The city owes its present appearance partly to Italian baroque and partly to Art Nouveau, which is the style of the numerous buildings erected immediately after the earthquake of 1895. In the first half of the 20th century, modern Ljubljana was shaped by the strong personal style of Jože Plečnik, a great European architect and a local of Ljubljana. The cityscape was complemented by his modernist followers as well as by creations of the "New Wave" of acknowledged young architects. All the different facets of Ljubljana blend harmoniously into a single image.


A CITY OF CULTURE

Ljubljana is a city of culture. It is home to numerous theatres, museums and galleries, and boasts one of the oldest philharmonic orchestras in the world. The first music society in Slovenia, the Academia philharmonicorum, was founded in 1701. It was a vehicle for baroque music and also facilitated the development of musical production in this region. Its honorary members included such renowned composers as Joseph Haydn, Ludwig van Beethoven and Johannes Brahms, and distinguished musicians such as the violinist Nicolo Paganini. Between 1881 and 1882, at the very start of his career, Gustav Mahler was its resident conductor.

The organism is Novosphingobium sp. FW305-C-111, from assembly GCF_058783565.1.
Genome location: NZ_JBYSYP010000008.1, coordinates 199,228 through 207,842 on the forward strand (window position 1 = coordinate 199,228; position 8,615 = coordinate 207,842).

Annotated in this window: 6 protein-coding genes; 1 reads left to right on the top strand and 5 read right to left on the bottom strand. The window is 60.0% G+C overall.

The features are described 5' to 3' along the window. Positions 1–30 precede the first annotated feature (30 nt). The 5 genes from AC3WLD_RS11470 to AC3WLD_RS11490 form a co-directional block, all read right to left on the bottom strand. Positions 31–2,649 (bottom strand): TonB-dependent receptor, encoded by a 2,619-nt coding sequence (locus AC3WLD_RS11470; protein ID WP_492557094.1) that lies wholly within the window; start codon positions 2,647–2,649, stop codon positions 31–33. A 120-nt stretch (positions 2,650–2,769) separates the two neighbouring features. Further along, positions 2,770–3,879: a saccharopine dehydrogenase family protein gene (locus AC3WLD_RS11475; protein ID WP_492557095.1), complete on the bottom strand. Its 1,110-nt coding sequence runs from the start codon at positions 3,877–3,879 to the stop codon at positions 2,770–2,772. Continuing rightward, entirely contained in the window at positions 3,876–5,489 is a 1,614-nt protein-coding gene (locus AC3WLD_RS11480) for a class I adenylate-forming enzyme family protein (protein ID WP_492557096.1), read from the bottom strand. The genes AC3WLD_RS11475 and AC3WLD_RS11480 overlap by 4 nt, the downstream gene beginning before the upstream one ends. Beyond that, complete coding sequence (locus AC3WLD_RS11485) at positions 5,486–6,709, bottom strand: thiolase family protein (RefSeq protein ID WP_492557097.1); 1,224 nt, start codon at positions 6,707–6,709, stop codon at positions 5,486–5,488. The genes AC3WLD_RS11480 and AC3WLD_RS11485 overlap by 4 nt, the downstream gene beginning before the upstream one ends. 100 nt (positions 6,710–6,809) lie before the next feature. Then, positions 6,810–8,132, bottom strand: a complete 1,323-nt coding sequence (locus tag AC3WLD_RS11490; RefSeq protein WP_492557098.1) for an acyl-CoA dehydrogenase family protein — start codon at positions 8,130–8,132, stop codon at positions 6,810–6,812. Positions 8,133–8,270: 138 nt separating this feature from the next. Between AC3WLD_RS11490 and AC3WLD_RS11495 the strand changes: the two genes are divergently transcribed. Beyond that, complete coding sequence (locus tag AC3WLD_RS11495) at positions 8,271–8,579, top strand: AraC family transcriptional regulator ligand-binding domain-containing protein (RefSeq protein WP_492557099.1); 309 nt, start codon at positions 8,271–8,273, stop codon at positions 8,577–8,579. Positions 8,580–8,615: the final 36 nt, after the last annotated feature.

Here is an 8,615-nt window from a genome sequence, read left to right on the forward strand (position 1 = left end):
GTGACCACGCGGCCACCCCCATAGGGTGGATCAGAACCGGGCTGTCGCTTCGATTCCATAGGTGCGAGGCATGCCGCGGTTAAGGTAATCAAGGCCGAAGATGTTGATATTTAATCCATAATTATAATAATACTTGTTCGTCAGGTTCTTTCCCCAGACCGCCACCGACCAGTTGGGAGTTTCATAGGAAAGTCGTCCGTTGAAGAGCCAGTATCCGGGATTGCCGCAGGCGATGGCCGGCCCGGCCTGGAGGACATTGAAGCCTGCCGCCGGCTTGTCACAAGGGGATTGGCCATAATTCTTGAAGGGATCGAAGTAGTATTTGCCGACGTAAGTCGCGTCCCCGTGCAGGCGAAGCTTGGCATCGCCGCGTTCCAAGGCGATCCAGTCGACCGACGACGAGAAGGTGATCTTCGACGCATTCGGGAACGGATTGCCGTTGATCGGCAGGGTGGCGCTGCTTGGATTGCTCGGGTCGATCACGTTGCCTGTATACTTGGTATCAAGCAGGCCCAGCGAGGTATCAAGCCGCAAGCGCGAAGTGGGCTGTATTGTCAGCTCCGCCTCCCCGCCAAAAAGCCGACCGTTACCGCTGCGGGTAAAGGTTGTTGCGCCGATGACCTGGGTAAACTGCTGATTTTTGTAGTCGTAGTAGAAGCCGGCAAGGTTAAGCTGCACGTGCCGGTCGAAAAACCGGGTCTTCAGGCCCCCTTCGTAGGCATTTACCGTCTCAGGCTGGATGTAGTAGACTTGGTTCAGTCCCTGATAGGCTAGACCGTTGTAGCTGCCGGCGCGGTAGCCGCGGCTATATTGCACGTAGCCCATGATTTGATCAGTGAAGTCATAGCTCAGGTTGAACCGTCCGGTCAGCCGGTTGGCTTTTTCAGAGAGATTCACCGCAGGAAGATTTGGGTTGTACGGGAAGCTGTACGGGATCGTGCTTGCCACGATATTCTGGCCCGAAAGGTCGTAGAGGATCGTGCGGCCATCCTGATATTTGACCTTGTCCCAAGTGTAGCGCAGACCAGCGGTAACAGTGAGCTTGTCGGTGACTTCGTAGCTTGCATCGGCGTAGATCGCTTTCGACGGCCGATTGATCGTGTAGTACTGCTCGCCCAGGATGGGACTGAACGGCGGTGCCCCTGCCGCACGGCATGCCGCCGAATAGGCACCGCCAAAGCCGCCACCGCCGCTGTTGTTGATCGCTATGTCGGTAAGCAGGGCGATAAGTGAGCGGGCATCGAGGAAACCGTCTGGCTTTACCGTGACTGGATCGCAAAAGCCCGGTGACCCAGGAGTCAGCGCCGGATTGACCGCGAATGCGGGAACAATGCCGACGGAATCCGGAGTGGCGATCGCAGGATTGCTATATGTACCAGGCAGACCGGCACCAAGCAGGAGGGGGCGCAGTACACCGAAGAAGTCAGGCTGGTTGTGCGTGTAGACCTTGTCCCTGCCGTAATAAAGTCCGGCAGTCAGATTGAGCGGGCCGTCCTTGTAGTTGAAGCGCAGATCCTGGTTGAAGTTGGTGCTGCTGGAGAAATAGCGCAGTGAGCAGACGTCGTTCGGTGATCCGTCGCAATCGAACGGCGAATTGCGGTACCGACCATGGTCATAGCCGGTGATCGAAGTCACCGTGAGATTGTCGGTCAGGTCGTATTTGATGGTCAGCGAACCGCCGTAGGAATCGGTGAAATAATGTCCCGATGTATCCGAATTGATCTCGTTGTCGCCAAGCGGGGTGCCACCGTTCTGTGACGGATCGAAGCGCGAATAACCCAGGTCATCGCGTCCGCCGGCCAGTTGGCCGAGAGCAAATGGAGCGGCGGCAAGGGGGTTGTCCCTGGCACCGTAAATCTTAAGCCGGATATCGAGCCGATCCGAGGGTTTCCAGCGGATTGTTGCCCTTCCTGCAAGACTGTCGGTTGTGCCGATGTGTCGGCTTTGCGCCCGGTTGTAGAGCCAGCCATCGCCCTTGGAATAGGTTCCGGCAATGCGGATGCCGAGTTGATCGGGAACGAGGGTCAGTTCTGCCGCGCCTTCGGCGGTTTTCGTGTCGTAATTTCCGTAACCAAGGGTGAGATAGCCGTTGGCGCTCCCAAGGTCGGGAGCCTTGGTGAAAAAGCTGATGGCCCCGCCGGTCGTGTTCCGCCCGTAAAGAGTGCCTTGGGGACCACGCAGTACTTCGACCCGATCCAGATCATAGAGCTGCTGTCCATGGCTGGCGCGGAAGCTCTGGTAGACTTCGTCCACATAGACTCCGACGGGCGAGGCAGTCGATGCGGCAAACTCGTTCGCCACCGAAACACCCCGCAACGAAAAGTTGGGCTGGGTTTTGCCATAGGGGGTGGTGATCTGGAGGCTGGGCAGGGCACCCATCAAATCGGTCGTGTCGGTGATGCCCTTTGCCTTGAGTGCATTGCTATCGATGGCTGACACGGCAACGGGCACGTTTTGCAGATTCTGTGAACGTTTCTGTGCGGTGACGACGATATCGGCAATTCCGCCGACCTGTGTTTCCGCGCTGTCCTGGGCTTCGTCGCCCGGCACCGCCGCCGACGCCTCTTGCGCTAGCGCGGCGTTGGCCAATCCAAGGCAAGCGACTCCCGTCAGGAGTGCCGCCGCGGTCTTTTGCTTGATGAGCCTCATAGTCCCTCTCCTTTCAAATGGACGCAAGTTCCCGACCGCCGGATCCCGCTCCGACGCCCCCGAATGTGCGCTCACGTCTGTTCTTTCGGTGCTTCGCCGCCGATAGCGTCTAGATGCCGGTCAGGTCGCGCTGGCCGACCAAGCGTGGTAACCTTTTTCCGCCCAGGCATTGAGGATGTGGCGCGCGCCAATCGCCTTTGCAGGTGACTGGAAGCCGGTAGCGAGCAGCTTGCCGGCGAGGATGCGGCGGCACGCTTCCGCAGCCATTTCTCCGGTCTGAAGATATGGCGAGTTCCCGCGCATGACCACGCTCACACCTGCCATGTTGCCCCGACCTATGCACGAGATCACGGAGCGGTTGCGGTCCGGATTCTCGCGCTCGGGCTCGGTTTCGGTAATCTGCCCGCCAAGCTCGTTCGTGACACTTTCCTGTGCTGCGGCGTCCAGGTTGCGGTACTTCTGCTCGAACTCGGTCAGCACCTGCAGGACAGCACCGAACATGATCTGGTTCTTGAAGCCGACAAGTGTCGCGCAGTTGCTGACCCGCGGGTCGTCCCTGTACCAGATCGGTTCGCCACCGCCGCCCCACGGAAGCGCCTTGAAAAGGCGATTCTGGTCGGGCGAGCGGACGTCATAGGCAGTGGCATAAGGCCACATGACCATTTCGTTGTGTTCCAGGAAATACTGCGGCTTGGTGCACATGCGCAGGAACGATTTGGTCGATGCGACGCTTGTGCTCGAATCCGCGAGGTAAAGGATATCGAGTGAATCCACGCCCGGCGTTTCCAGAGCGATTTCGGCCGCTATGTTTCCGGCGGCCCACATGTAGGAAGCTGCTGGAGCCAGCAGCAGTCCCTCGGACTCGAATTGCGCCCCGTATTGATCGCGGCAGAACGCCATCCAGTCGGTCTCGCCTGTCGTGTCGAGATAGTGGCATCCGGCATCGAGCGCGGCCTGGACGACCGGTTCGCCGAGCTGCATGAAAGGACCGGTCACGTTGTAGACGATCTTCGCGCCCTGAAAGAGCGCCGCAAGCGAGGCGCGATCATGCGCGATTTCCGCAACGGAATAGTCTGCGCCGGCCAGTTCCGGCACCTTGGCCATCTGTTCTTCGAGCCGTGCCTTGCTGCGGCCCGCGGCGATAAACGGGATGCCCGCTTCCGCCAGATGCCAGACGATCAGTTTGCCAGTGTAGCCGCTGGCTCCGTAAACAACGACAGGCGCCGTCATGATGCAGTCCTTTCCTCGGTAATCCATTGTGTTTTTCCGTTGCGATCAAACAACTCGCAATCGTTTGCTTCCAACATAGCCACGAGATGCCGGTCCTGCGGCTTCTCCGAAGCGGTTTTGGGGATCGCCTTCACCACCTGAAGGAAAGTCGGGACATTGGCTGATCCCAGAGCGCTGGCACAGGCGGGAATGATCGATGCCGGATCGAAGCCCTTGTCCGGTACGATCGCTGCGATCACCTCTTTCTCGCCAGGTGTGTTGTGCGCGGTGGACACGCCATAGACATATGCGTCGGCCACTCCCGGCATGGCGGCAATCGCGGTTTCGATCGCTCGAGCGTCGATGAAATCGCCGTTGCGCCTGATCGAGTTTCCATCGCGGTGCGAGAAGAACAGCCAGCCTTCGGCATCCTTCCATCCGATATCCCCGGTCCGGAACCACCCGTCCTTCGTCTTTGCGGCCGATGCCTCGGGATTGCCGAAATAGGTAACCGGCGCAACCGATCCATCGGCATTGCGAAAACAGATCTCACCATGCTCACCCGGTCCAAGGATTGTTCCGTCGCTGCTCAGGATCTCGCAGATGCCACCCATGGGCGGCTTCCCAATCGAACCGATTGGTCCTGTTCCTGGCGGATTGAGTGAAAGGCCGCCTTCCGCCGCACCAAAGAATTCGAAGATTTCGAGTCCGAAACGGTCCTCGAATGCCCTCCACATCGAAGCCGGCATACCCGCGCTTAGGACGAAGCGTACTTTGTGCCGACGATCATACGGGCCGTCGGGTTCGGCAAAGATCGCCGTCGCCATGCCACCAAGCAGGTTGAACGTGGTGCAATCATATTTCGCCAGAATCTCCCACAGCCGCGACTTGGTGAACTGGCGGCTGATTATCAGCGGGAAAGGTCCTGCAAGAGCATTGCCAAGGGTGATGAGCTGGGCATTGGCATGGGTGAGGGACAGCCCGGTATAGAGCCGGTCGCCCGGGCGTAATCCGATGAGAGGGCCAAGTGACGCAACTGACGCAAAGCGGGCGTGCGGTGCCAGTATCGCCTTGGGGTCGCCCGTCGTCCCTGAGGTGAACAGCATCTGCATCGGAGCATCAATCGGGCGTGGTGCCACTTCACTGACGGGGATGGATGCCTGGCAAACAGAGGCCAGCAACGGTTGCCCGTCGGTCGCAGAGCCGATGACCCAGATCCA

For the people of Ljubljana culture is a way of living and thinking and is very much a part of everyday life. Over 10,000 cultural events take place in the city every year, among which there are 10 international festivals. The inhabitants of Ljubljana and its visitors can admire artists from all the different fields - from music, theatre and fine arts to the alternative and avant-garde. In warmer months, the tables and chairs of the numerous cafés fill the banks of the Ljubljanica and the old city markets. It is here, after an almost obligatory Saturday visit to the Ljubljana market or the Sunday flea market, that the locals meet for a morning coffee or for an evening chat with friends.